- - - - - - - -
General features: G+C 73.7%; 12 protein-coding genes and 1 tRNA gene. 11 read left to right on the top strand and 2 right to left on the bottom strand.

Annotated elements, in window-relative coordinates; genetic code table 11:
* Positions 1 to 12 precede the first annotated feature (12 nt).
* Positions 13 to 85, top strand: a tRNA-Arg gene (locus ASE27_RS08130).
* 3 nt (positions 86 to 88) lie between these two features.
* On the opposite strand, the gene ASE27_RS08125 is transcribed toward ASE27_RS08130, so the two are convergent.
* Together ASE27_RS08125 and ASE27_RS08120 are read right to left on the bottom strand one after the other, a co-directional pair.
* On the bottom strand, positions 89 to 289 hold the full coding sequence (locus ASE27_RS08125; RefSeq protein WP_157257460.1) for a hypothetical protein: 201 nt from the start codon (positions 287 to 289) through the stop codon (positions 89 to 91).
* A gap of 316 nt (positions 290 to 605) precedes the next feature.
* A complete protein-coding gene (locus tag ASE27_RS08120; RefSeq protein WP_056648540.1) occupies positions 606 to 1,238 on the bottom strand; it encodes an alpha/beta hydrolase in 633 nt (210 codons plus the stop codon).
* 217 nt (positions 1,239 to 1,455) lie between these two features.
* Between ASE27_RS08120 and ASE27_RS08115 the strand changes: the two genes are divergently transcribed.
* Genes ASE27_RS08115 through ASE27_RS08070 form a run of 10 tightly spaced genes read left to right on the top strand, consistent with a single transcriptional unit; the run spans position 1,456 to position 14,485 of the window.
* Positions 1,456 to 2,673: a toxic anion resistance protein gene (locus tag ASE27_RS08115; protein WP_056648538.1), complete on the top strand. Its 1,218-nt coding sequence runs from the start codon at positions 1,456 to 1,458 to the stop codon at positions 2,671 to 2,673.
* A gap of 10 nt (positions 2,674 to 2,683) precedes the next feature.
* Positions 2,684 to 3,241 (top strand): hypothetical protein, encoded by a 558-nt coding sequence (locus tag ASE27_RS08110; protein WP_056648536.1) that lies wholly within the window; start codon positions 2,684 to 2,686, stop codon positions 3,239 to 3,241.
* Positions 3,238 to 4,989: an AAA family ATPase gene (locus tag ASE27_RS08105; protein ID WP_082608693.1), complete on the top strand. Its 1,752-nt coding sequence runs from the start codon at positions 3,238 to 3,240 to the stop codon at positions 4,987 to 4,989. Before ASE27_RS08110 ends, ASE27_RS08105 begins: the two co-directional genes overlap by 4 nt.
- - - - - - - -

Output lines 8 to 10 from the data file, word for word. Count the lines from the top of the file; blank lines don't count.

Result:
* On the bottom strand, positions 89 to 289 hold the full coding sequence (locus ASE27_RS08125; RefSeq protein WP_157257460.1) for a hypothetical protein: 201 nt from the start codon (positions 287 to 289) through the stop codon (positions 89 to 91).
* A gap of 316 nt (positions 290 to 605) precedes the next feature.
* A complete protein-coding gene (locus tag ASE27_RS08120; RefSeq protein WP_056648540.1) occupies positions 606 to 1,238 on the bottom strand; it encodes an alpha/beta hydrolase in 633 nt (210 codons plus the stop codon).